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Woman’s convictions are crimes of violence, justifying sentence

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The Indiana Court of Appeals agreed with the state Thursday that a woman’s Class D felony drunken-driving convictions are considered “crimes of violence” under Indiana law, so there was no error when the trial court imposed a seven-year consecutive sentence.

Wendy Thompson was drinking alcohol while driving along U.S. Highway 36 in Parke County when she rear-ended Tina Redman’s car, causing it to hit a Jeep Cherokee driving in the opposite direction. Redman had slowed down for an Amish wagon. The accident resulted in serious injuries to Redman, her daughter, and the two passengers in the Cherokee.

Thompson’s BAC was 0.25 and she also tested positive for benzodiazepines, for which she had a valid prescription. But the drug intensifies the effects of alcohol.

The state charged her with eight counts, but Thompson pleaded guilty to four Class D felony operating a motor vehicle with a blood-alcohol concentration of at least 0.08 causing serious bodily injury. She was sentenced to three years each for Counts I and II and 180 days each for Counts III and IV. The sentences were ordered to be served consecutively, for a total of seven years, with two years suspended to probation.

Thompson argued before the trial court and again on appeal that she couldn’t be sentenced to consecutive sentences longer than four years based on I.C. 35-50-1-2(c). This section says the total consecutive terms of imprisonment shall not exceed the advisory sentence for a felony one class higher than the most serious of the felonies for which a person has been convicted.

In Thompson’s case, this would be the advisory sentence of four years for a Class C felony. She would be correct as long as her crime is not considered a “crime of violence,” the appellate court held, finding her Class D felonies to qualify under this distinction. Thus, the maximum-sentence restriction does not apply.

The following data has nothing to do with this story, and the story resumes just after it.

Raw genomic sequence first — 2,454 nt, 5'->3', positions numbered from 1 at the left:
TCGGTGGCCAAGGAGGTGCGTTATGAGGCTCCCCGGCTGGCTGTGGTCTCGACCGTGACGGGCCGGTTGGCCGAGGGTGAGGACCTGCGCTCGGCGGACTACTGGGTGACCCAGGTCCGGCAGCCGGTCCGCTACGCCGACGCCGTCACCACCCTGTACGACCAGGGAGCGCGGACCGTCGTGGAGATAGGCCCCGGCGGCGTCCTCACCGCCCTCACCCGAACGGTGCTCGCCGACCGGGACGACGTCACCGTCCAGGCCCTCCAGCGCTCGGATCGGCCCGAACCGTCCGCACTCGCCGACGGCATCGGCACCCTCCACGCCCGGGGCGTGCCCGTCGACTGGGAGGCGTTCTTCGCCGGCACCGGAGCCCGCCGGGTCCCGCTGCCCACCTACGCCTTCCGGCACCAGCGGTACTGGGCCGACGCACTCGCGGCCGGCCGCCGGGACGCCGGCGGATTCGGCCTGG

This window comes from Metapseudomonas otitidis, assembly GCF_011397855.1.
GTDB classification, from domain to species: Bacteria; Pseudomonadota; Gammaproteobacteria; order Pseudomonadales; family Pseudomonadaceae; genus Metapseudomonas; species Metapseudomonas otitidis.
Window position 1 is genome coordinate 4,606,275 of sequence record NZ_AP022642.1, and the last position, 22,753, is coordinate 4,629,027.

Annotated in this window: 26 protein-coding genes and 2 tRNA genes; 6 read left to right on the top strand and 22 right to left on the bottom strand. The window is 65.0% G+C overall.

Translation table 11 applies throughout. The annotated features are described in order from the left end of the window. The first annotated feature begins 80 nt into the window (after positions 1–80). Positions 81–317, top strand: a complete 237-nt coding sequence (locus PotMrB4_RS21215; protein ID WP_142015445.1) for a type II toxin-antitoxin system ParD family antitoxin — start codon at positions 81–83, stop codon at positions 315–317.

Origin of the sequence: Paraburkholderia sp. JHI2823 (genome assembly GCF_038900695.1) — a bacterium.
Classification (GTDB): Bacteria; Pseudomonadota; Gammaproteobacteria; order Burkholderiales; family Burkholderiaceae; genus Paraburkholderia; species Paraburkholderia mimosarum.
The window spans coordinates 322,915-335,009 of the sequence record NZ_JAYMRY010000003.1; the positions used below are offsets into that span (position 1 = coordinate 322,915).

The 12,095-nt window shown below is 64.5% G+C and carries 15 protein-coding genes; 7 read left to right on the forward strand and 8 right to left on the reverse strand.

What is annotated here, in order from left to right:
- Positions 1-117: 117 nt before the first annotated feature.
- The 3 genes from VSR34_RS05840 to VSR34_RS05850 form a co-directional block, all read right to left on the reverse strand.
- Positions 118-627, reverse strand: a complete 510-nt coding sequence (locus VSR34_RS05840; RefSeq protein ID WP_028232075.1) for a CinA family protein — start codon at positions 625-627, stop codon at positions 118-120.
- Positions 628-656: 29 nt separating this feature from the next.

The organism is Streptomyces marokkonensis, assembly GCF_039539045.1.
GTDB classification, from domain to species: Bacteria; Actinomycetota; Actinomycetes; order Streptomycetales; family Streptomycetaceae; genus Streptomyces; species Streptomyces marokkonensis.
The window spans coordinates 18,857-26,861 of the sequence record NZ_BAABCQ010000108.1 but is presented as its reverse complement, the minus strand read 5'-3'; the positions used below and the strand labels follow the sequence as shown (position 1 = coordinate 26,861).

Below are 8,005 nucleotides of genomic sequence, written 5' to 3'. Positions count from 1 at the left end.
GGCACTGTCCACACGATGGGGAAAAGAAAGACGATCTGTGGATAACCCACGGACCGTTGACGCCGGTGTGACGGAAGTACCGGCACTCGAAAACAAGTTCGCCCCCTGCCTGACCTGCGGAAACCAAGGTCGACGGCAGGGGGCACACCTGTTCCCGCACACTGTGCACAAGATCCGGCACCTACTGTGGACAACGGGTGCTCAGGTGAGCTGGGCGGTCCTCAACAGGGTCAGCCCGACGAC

The judges relied on the statutory citation next to the text of the offense under subdivision 15, “Operating a vehicle while intoxicated causing serious bodily injury to another person (IC 9-30-5-4).” They believed the citation to the statute is evidence that the Legislature intended to include both crimes within the definition of a “crime of violence.”

The COA also upheld her sentence, noting the significant injuries the vehicle occupants suffered – and continue to deal with today – as well as Thompson’s inability to admit the extent of her problems with alcohol.

The case is Wendy Thompson v. State of Indiana, 61A01-1305-CR-207.


 

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  1. Don't we have bigger issues to concern ourselves with?

  2. Anyone who takes the time to study disciplinary and bar admission cases in Indiana ... much of which is, as a matter of course and by intent, off the record, would have a very difficult time drawing lines that did not take into account things which are not supposed to matter, such as affiliations, associations, associates and the like. Justice Hoosier style is a far departure than what issues in most other parts of North America. (More like Central America, in fact.) See, e.g., http://www.theindianalawyer.com/indiana-attorney-illegally-practicing-in-florida-suspended-for-18-months/PARAMS/article/42200 When while the Indiana court system end the cruel practice of killing prophets of due process and those advocating for blind justice?

  3. Wouldn't this call for an investigation of Government corruption? Chief Justice Loretta Rush, wrote that the case warranted the high court’s review because the method the Indiana Court of Appeals used to reach its decision was “a significant departure from the law.” Specifically, David wrote that the appellate panel ruled after reweighing of the evidence, which is NOT permissible at the appellate level. **But yet, they look the other way while an innocent child was taken by a loving mother who did nothing wrong"

  4. Different rules for different folks....

  5. I would strongly suggest anyone seeking mediation check the experience of the mediator. There are retired judges who decide to become mediators. Their training and experience is in making rulings which is not the point of mediation.

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